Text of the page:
Forming Better Leaders for Today’s Churches
Published by Geoff Vandermolen
Director of Vocational Formation, Director of Doctor of Ministry
“Our interns have been life-giving to our congregation,” wrote Pastor Nate DeJong-McCarron in a recent email to the Vocational Formation Office. DeJong-McCarron, pastor at Fuller Ave CRC, went on to say that Calvin Seminary interns at Fuller have strengthened Fuller’s ministries and helped several of Fuller’s members recover their own passions for ministry. DeJong-McCarron concluded, “Interns have spurred on a culture of ministry engagement at Fuller!”
Reflect for a moment on these descriptors: life-giving, strengthening ministries, and spurring on a culture of ministry engagement. Most ministry leaders would be honored to have these words define their ministry impact.
With that in mind, it is wonderful to hear that these are the outcomes arising from the work of a small group of first year seminarians engaged in a pilot project at Calvin Theological Seminary. The goal of this initiative is to marry Calvin Seminary’s fine academic learning with the day-to-day classroom of local church ministry. Participating students attend their regular classes and serve simultaneously in a local church setting. This process encourages students to integrate academic learning with contextual experience. This integrative strategy is being implemented with the hope that students will gain the kind of ministry experience and skills to be well formed for ministry leadership upon graduation.
The students engaged in this project were asked why they took up this challenge. Derek Ellens, an MDiv student from Canada, wrote:
When the opportunity to jump right into a pastoral internship, rather than wait for two years, was proposed to me, it was only natural for me to say yes. What also drew me to contextual learning was that I was intrigued with how I could put into practice what I was learning in the classroom immediately.
Matt Mulder serves alongside Ellens as an intern pastor at Fuller Ave CRC. Mulder offered these observations:
I have enjoyed building a practical bridge between my academics and the tangible work of ministry. I’ve also enjoyed embracing and being embraced by a church community that is glad to have me in their midst.
In addition to building bridges between the classroom and their ministry context, students are realizing that this experience has a formative impact on their life. Zachary DeBruyne, also from Canada, was able to offer this important observation:
My concurrent internship changes the way I interact with my education. I regularly incorporate and contextualize the classroom content that I am learning. It has changed me to become a more reflective, organized leader.
These statements are hopeful signs that Calvin Theological Seminary is once again improving the formation of the hearts, minds, and leadership skills of emerging leaders in the church. In fact, the findings of this pilot project have caused the faculty of Calvin Seminary to courageously create and adopt a new plan to integrate contextual and classroom learning as the new normal.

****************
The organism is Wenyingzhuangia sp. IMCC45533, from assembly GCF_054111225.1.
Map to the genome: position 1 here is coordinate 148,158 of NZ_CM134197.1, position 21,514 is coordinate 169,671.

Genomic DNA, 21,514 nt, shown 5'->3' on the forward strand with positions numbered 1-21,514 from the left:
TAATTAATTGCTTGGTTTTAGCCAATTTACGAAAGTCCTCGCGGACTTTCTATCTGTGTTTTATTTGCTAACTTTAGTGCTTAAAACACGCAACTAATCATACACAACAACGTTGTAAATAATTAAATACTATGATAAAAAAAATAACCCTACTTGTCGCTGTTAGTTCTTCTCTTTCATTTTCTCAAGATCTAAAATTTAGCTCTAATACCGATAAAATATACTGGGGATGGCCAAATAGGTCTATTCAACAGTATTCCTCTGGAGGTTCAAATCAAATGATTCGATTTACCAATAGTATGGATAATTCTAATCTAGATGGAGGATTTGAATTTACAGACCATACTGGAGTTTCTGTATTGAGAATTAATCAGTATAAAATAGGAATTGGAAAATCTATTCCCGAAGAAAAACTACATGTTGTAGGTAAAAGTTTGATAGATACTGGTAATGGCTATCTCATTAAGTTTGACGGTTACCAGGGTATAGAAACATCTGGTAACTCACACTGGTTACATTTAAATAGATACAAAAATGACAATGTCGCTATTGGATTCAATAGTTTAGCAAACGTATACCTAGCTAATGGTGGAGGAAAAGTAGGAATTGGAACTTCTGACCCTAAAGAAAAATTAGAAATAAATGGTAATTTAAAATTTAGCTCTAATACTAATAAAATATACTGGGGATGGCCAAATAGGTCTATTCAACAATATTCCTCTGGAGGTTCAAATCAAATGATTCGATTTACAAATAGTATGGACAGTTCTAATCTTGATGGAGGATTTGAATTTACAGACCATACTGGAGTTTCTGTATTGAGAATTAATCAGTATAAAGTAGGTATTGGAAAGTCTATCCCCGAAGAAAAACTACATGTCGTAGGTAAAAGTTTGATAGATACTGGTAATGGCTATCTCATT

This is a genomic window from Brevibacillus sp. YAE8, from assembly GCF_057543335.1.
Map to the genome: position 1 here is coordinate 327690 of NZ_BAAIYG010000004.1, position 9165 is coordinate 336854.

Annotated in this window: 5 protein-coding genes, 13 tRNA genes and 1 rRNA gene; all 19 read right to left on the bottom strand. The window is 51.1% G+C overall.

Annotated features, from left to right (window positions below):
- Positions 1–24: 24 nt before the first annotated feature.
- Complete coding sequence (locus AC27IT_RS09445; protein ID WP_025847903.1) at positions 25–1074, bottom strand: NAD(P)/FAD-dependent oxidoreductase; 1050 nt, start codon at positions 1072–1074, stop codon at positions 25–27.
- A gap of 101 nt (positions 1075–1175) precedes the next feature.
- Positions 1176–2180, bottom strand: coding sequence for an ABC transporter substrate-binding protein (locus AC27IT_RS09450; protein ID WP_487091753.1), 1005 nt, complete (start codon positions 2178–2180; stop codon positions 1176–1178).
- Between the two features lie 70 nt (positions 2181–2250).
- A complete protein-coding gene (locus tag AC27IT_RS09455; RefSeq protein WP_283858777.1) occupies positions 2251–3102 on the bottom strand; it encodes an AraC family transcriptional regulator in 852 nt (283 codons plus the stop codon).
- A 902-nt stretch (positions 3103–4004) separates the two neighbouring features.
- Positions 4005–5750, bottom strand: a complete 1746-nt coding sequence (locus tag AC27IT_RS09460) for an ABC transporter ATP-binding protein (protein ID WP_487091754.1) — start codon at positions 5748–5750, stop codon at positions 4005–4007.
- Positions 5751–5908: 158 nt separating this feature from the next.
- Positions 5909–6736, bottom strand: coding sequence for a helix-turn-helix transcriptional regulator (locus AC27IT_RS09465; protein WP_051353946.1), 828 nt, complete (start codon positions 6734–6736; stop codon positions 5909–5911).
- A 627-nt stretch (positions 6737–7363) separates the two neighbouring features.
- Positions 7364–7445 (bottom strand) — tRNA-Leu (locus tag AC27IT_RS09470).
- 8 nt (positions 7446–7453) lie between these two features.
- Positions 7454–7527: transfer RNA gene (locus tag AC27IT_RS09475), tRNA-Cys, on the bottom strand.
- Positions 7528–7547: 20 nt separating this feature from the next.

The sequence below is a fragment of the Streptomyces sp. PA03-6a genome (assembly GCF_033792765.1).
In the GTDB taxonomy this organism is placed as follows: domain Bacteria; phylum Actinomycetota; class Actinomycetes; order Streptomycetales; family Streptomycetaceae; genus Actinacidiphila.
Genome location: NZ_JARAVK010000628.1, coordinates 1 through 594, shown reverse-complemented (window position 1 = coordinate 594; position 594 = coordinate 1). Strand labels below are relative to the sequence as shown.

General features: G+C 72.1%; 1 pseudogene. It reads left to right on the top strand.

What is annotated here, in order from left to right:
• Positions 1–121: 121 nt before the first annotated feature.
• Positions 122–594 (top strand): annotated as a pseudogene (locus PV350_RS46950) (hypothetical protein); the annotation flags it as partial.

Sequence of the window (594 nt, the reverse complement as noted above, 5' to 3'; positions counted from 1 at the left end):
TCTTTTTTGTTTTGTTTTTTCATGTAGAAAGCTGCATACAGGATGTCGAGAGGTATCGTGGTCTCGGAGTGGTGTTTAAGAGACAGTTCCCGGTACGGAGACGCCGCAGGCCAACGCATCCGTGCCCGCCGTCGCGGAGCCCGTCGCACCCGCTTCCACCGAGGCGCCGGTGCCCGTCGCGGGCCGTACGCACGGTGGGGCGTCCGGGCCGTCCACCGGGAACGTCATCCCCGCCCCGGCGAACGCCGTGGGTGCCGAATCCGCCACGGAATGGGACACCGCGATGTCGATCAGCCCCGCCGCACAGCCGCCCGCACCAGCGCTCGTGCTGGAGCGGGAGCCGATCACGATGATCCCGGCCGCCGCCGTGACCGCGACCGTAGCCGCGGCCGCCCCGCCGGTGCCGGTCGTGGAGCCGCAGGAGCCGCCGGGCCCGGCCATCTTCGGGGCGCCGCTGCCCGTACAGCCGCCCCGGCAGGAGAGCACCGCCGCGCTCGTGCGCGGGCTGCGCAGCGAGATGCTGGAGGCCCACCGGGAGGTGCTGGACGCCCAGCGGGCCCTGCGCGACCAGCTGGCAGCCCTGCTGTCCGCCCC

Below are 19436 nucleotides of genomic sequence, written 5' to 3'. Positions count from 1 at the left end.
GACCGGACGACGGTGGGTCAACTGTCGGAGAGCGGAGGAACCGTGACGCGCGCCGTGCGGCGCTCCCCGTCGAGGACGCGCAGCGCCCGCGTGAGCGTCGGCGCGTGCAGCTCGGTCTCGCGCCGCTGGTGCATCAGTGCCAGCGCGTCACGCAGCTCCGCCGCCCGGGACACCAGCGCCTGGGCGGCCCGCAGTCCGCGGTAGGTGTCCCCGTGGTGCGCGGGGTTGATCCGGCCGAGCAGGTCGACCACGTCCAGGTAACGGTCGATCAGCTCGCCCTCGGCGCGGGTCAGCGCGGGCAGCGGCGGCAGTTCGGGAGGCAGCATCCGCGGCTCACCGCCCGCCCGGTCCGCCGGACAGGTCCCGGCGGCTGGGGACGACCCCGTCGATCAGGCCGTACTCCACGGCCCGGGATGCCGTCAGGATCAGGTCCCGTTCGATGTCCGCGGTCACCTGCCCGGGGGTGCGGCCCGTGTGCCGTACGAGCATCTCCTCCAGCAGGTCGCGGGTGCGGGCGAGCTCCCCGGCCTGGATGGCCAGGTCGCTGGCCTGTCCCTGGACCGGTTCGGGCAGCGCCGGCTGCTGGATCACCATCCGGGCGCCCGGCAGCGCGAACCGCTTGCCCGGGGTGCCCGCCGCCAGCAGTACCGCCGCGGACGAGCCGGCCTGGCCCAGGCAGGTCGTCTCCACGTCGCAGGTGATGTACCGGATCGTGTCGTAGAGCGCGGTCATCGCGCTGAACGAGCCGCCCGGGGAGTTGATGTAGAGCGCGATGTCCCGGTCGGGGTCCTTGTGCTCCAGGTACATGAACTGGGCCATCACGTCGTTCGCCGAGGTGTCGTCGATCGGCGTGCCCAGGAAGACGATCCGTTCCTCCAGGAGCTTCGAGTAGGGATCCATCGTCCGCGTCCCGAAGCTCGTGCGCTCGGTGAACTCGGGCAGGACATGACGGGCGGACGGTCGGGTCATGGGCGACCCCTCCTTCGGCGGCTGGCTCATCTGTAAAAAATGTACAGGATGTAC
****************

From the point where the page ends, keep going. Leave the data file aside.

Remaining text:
Starting in September 2017, students from both the MDiv and MA degree programs will be placed in concurrent contextual learning environments as part of each degree program. In addition to having the opportunity to learn in the classroom from astute and insightful faculty for which Calvin Seminary is already known, opportunity will also be given for students to in real time ministry aimed at increasing their engagement in theological, practical, and formative learning.
Within a concurrent contextual learning environment, each student will be paired with an on-site Vocational Mentor. This mentor will be from the concurrent site at which the student is serving, and will teach ministry skills and encourage the formation of emerging student leaders. This mentor will also process vocational assessments such as the Birkman, as well as engage in theological and evaluative conversations with the student from within the context of ministry. In addition, students will also be part of a modular, peer based Formation Groups. These Formation Groups will be a consistent group of peers with whom the student can study, learn, grow, reflect and pray. These Formation Groups will be led by a new leader each semester who is skilled in the area of ministry focus for that semester. Finally, each student will participate in deliberate vocational assessments at both the launch of their degree program and the midpoint of their studies.
Why would Calvin Seminary make changes to well established programs? In short, because we care deeply about local churches. We also care about the formation of excellent pastoral leaders who can lead with humility that is born out of the potent mix of biblical and theological training, healthy self-knowledge, and formative ministry experience. Finally, we care about helping our students meet the challenge of being well formed disciples and leaders for the sake of the church and for the glory of God.
Want to learn more about these plans? We would love to hear from you. Please feel free to contact the Vocational Formation office by emailing vocationalformation@ calvinseminary.edu, or simply give us a call at (616) 957-6045. We would love to share more about our passion for forming emerging leaders for God’s Kingdom.
by Geoff Vandermolen, Director of Vocational Formation
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